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Working as a full-time announcer is a demanding job. It means living out of your suitcase, sleeping in hotels and constant travel. It means a hectic work schedule that requires you to be away from your family. Tenay has managed to balance family and work life better than most.
“The grueling part of it is the travel. The travel aspect is the biggest grind of all. My wife deals with it pretty well. She’ll go through and cherry-pick my schedule and come up with fun cities and goes to one show every four to six weeks. It’s tough, but we manage.”
Making life a little easier is the fact that Mike’s wife has become friends with someone else who has experience being married to a wrestling announcer.
“The one thing that’s made it nice is Bobby Heenan and his wife moved to Atlanta shortly after we did and as you could imagine they have a lot in common and they’ve really hit it off well. My wife and Cindy Heenan have become very close.”
Mike’s on-air work is only a small part of his job. There’s countless hours of work that people never see.
“Sundays, I’m usually writing material for my Monday WCW hotline report. Monday and Tuesday I’m on the road at Nitro and Thunder. Wednesday I come into the office and do voice-over work. Thursday I set aside to take care of my paper work and prepare for future travel. Friday we do WCW Saturday Night voice overs. It’s a very full week but its great. It’s a fast-paced job.”
Even at its craziest time, Tenay loves his job.
“As I said to Bill Busch during the crisis with [Chris] Benoit leaving: ‘Bill there’s never a dull moment around here.’ That to me is the joy of the job. It’s never dull, there’s always a breaking a story.”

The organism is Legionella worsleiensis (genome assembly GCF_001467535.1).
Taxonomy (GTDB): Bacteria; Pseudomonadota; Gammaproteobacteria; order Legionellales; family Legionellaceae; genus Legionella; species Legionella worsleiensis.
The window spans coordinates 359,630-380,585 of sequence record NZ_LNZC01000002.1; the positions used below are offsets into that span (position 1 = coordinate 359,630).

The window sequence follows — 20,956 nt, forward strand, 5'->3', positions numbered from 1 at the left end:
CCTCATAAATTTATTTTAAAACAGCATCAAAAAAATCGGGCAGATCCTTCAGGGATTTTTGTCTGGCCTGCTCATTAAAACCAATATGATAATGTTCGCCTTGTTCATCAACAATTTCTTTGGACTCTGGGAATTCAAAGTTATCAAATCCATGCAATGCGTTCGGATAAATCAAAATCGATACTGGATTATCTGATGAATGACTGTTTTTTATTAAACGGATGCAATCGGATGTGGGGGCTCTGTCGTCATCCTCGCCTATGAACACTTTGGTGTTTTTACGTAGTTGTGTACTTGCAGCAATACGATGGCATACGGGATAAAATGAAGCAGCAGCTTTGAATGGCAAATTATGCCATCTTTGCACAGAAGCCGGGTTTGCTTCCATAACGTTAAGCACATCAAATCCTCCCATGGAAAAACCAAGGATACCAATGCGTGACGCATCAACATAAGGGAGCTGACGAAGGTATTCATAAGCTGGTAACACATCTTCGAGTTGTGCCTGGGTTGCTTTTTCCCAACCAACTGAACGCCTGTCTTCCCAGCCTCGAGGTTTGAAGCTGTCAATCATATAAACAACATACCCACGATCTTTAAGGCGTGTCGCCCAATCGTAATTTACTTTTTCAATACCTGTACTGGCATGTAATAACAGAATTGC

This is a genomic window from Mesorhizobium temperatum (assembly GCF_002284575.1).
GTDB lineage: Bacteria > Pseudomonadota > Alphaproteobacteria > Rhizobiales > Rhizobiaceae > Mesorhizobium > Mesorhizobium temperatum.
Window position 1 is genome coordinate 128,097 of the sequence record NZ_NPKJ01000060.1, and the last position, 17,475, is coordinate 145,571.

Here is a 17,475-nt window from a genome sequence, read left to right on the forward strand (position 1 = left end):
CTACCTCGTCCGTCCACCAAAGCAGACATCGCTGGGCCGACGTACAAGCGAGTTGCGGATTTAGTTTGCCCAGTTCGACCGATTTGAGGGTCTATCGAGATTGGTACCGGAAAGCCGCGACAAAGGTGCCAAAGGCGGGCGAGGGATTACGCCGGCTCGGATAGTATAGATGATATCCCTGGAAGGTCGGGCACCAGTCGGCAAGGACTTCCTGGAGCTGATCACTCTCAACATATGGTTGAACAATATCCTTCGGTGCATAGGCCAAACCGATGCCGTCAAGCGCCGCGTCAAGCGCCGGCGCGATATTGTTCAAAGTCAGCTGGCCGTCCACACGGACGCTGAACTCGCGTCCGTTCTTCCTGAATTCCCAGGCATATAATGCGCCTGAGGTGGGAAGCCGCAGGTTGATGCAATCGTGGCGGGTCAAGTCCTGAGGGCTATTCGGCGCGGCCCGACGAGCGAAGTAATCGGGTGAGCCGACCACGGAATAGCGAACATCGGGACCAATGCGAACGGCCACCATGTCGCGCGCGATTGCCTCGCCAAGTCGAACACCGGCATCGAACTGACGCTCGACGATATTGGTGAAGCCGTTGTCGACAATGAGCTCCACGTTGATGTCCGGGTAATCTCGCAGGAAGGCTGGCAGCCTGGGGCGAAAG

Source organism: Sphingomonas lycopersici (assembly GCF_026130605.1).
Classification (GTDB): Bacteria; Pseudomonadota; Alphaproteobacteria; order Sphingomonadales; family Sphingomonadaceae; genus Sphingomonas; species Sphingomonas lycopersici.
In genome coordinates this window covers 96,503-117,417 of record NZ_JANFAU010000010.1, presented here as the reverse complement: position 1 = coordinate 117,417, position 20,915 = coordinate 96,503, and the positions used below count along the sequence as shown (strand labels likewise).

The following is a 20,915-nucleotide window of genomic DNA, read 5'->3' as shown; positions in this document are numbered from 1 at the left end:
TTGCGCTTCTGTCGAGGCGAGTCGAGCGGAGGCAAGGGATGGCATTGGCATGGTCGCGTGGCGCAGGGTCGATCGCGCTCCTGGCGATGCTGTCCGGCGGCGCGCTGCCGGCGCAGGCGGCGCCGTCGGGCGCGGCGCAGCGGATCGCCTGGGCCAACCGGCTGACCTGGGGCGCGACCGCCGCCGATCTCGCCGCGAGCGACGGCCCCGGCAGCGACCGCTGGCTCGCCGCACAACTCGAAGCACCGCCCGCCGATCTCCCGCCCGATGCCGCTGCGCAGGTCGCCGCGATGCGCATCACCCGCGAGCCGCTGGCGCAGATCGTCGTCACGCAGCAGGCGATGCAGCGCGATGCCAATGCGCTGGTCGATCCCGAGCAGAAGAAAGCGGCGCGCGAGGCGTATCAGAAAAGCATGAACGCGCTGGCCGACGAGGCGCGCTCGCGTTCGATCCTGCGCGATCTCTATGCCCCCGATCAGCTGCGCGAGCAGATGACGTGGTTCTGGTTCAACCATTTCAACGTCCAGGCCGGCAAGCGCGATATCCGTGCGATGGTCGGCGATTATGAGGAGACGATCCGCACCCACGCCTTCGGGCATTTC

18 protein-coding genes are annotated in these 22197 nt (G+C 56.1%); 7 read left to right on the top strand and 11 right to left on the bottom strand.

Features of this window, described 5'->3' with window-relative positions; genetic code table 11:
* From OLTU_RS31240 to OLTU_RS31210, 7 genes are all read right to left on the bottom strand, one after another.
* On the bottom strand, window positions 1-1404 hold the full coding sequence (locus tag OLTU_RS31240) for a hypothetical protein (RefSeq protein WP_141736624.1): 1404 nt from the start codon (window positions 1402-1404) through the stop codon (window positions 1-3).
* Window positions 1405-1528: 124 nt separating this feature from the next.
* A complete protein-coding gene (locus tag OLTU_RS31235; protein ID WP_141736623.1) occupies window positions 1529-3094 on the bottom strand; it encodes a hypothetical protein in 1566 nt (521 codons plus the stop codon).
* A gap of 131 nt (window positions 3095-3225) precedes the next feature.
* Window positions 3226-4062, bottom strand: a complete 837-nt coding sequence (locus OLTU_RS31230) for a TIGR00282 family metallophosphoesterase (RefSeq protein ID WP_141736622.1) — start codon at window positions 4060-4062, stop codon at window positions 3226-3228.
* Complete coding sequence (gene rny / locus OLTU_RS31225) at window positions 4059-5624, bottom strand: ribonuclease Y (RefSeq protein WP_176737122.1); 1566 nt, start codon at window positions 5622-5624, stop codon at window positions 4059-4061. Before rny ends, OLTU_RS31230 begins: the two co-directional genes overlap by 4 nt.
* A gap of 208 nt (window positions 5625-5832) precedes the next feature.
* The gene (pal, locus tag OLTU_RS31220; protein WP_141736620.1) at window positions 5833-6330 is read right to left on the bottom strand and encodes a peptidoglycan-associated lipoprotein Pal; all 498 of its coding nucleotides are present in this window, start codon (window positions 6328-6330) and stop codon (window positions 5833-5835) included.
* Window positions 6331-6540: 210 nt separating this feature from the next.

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Winding down my exhaustive interview, I ask him about his reputation.
Many hardcore wrestling fans think Mike Tenay is the best in the business. The professional way he conducts himself combined with his vast knowledge of wrestling history make him an easy choice for most fans. Tenay is one of the few in the business that can properly call a match, getting the performers in the ring over.
It’s this unmatched level of professionalism that has earned Tenay the recognition from fans.
Tenay sees things differently.
“I often times think I was pretty lucky when I started with WCW,” admitted Tenay. “They put me in that role as international commentator where I was calling a lot of Rey Misterio Jr. matches; matches that were often three stars to four stars better than the average match. I often think Rey Jr. made me or advanced my career.”
It was during his time spent as WCW’s International commentator that the underground wrestling press heralded Tenay as the poster boy for hardcore wrestling fans; as someone who represents real wrestling fans who were tired of face of the NWO and Hulk Hogan being pushed down our throats.
He was the voice of the people.
Again, in classic Mike Tenay fashion, he deflects the accolades, only concerned with the job at hand.
“What the reviews should have been were once that international match was on TV, did I do my best job to get those performers and that style over? I hope that I at least did that.”
Humble and modest to the very end.
It’s these traits that make him likable. Traits that make him the classiest guy in wrestling. Traits that make him, invariably, Mike Tenay.